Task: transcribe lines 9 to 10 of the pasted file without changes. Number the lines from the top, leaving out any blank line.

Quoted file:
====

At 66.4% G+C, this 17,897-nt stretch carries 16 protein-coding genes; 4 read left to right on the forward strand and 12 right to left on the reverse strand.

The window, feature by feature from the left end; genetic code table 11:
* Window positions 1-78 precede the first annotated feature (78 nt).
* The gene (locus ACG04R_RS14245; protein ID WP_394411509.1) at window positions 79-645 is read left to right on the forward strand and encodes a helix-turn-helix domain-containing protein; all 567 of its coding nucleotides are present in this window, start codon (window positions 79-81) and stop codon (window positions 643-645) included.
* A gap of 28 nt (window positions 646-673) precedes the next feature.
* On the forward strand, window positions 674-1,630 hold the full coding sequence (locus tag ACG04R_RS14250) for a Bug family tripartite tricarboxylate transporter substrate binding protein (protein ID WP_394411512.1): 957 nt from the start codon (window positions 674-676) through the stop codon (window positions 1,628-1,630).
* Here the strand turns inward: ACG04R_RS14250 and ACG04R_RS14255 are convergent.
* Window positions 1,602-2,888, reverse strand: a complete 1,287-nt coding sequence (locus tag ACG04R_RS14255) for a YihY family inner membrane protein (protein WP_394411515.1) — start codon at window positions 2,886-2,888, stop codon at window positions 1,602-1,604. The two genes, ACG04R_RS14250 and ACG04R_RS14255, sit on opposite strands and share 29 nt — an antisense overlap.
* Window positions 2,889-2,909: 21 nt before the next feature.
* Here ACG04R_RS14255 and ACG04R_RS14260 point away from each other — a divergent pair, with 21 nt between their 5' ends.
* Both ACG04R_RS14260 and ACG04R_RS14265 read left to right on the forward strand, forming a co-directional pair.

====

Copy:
* Window positions 2,889-2,909: 21 nt before the next feature.
* Here ACG04R_RS14255 and ACG04R_RS14260 point away from each other — a divergent pair, with 21 nt between their 5' ends.